From UPSC perspective, the following things are important :
Prelims level : particulars of virus
Mains level : Human health
- The death of a 12-year-old girl in Pathanamthitta has sharpened the focus on the rising number of rabies cases and the growing population of stray dogs in Kerala
What is rabies?
- The rabies virus attacks the central nervous system of the host, and in humans, it can cause a range of debilitating symptoms including states of anxiety and confusion, partial paralysis, agitation, hallucinations, and, in its final phases, a symptom called “hydrophobia,” or a fear of water.
What are rabies caused by?
- Rabies is a preventable viral disease most often transmitted through the bite of a rabid animal. The rabies virus infects the central nervous system of mammals, ultimately causing disease in the brain and death.
Can rabies person survive?
- Once clinical signs of rabies appear, the disease is nearly always fatal, and treatment is typically supportive. Less than 20 cases of human survival from clinical rabies have been documented.
How long can a human live with rabies?
- Death usually occurs 2 to 10 days after first symptoms. Survival is almost unknown once symptoms have presented, even with intensive care.
Facts on rabies
- What animal has the most rabies?
- Wild animals accounted for 92.7% of reported cases of rabies in 2018. Bats were the most frequently reported rabid wildlife species (33% of all animal cases during 2018), followed by raccoons (30.3%), skunks (20.3%), and foxes (7.2%).
What is the issue?
- There is a blame game over the rising rabies cases: With the rabies deaths causing panic and reports of residents killing stray dogs through poisoning and strangulation, there is a blame game over the rising canine population and rabies cases. Some legal experts blame it on conflicts in the Prevention of Cruelty to Animals Act, 1960 and the Animal Birth Control (Dogs) Rules, 2001; others point to the flawed implementation of birth control measures.
- Legal battle over the issue in the Supreme Court: Canine culling campaigners and advocates of animal rights are also engaged in a protracted legal battle over the issue in the Supreme Court. V.K. Biju, a lawyer of the Supreme Court, who brought the issue of the “stray dog menace” before the apex court, contends that the root cause is the enactment of the Rules, which according to him, were passed in contravention of the parent Act, the Prevention of Cruelty to Animals Act.
- Existence of stray dogs has adversely affected the fundamental rights of citizens: Biju says that while the Act stands for the “destruction” of stray dogs, the rules are against the “destruction” of stray dogs, including the rabies affected ones, besides providing specific protection of stray dogs. In his submission before the Supreme Court, he argues that the existence of stray dogs has adversely affected the fundamental rights of citizens, i.e. the right to life and free movement.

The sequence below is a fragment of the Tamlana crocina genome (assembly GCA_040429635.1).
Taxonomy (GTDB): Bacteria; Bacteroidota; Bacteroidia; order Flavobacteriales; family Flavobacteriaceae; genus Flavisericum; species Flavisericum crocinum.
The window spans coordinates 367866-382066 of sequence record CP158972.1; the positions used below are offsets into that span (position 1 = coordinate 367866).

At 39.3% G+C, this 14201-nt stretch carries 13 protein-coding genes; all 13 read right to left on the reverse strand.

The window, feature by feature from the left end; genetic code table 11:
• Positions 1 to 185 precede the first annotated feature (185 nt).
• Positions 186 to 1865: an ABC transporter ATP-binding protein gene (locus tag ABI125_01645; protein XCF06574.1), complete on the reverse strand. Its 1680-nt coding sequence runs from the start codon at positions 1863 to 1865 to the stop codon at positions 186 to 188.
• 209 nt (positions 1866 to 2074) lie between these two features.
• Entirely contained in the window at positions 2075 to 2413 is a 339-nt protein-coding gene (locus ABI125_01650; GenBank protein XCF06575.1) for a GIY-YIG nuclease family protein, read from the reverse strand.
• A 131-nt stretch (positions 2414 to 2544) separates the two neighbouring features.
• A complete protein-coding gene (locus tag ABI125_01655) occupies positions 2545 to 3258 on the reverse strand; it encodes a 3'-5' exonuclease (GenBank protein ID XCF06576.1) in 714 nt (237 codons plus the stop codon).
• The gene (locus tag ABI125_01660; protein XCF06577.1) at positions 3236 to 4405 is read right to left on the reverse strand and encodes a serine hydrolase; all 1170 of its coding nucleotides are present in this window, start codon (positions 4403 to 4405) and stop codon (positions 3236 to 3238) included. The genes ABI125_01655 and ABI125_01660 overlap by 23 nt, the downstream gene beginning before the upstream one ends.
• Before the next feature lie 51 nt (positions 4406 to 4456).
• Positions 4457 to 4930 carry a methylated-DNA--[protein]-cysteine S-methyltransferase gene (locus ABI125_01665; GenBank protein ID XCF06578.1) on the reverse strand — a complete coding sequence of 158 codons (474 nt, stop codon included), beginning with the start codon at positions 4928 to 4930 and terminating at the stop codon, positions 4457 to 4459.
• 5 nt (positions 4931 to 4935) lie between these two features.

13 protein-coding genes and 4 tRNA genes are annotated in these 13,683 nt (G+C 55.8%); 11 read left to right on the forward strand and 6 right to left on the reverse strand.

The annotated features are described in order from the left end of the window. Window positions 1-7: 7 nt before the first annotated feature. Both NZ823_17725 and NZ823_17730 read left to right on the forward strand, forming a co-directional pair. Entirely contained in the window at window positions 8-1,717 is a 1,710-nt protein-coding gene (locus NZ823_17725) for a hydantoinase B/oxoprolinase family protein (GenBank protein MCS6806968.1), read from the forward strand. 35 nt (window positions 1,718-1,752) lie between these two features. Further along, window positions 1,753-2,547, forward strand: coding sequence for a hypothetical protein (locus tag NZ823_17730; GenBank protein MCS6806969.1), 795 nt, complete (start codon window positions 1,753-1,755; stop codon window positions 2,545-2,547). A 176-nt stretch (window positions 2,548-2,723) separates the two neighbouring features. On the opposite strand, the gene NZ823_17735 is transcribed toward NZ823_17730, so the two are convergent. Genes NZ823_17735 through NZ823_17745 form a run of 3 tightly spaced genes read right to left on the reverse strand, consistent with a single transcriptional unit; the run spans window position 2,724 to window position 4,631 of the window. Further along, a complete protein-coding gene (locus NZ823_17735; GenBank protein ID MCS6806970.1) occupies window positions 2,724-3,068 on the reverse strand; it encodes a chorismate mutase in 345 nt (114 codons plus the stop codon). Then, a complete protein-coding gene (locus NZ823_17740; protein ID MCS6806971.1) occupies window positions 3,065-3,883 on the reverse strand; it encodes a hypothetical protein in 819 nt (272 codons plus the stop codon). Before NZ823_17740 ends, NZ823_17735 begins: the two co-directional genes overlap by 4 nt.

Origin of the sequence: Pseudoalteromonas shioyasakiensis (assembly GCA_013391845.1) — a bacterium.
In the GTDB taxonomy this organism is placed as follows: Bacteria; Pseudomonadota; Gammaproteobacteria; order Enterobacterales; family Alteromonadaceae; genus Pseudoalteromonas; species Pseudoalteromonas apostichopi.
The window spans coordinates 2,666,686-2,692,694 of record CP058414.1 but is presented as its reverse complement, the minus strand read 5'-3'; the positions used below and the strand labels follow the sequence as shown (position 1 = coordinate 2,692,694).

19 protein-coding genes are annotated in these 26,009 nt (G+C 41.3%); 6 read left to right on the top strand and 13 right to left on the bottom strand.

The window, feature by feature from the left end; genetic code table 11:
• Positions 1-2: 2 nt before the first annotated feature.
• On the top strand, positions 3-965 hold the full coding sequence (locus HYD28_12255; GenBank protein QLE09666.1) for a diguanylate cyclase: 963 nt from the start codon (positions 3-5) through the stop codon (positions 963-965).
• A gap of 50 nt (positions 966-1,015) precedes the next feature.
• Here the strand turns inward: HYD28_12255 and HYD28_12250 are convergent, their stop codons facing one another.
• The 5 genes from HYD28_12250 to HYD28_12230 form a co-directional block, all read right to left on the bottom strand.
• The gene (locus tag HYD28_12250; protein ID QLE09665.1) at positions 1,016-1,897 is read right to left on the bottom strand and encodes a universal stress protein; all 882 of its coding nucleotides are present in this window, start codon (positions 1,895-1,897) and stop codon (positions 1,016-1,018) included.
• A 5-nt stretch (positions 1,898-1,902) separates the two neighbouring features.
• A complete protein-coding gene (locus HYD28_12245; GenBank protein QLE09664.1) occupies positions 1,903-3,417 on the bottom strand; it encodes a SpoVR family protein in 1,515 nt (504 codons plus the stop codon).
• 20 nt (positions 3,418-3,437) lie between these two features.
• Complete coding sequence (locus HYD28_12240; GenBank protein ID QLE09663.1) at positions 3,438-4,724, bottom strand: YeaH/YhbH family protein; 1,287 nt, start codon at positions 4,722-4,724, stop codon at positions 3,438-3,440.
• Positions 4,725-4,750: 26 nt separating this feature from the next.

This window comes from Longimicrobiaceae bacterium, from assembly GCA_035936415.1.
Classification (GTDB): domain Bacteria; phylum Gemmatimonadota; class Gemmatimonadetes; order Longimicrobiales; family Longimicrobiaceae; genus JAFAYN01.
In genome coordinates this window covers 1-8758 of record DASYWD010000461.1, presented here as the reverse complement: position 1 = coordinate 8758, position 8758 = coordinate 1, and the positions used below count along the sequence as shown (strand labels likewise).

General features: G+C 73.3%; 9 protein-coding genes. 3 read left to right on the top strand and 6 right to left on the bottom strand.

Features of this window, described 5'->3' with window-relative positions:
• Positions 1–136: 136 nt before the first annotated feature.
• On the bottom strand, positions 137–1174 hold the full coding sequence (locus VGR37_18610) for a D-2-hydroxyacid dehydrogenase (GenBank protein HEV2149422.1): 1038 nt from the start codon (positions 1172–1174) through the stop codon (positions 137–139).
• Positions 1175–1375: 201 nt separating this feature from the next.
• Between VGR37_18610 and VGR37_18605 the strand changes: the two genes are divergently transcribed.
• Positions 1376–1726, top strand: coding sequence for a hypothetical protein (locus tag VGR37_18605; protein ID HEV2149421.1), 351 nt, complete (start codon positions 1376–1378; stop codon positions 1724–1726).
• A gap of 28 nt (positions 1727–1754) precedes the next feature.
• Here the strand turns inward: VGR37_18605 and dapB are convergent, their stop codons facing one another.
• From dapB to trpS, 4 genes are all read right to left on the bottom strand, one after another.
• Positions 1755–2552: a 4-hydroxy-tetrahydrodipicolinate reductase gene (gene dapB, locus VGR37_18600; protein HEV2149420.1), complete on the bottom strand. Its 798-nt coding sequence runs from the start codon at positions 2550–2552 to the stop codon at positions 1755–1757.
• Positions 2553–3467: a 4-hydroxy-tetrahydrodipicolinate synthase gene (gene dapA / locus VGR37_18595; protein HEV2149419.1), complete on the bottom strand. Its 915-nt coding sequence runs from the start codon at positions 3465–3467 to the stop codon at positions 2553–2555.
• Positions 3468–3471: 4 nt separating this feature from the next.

- The quashing of the Rules to make India free of stray dogs: In his writ petition filed before the apex court, Biju has sought orders for the strict implementation of the Act and the quashing of the Rules to make India free of stray dogs.
- Animal rights campaigners are apprehensive: In the light of this, animal rights campaigners are apprehensive over the campaign to cull dogs to check rabies.
How can we prevent rabies in animals?
- First, visit your veterinarian with your pet on a regular basis and keep rabies vaccinations up-to-date for all cats, ferrets, and dogs.
- Second, maintain control of your pets by keeping cats and ferrets indoors and keeping dogs under direct supervision.
- Third, spay or neuter your pets to help reduce the number of unwanted pets that may not be properly cared for or vaccinated regularly.
- Finally, call animal control to remove all stray animals from your neighbourhood since these animals may be unvaccinated or ill.
How can we prevent rabies in humans?
- Leave all wildlife alone.
- Know the risk: contact with infected bats is the leading cause of rabies deaths in people followed by exposure to rabid dogs while traveling internationally.
- Wash animal bites or scratches immediately with soap and water.
- If you are bitten, scratched, or unsure, talk to a healthcare provider about whether you need postexposure prophylaxis. Rabies in people is 100% preventable through prompt appropriate medical care.
- Vaccinate your pets to protect them and your family.
National Rabies Control Programme: This programme is being restructured as Integrated National Rabies Control Programme under ‘One Health Approach’, with a aim to provide vaccination to stray dogs and free vaccines through Government hospitals.
- Think globally, act locally. Study and adopt global ‘best-practices’ after customising them to local needs.
- Apply integrated approach. Follow a holistic strategy.
- Ensure efficient and effective collaboration across various government departments.
- Partner with Civil Society Organisations (especially with WASH – Water, Sanitation and Hygiene – sector) for ground-level implementation and monitoring.
Q. What is rabies? What ethical challenges are involved in culling of stray dogs? Explain the control measures for the same.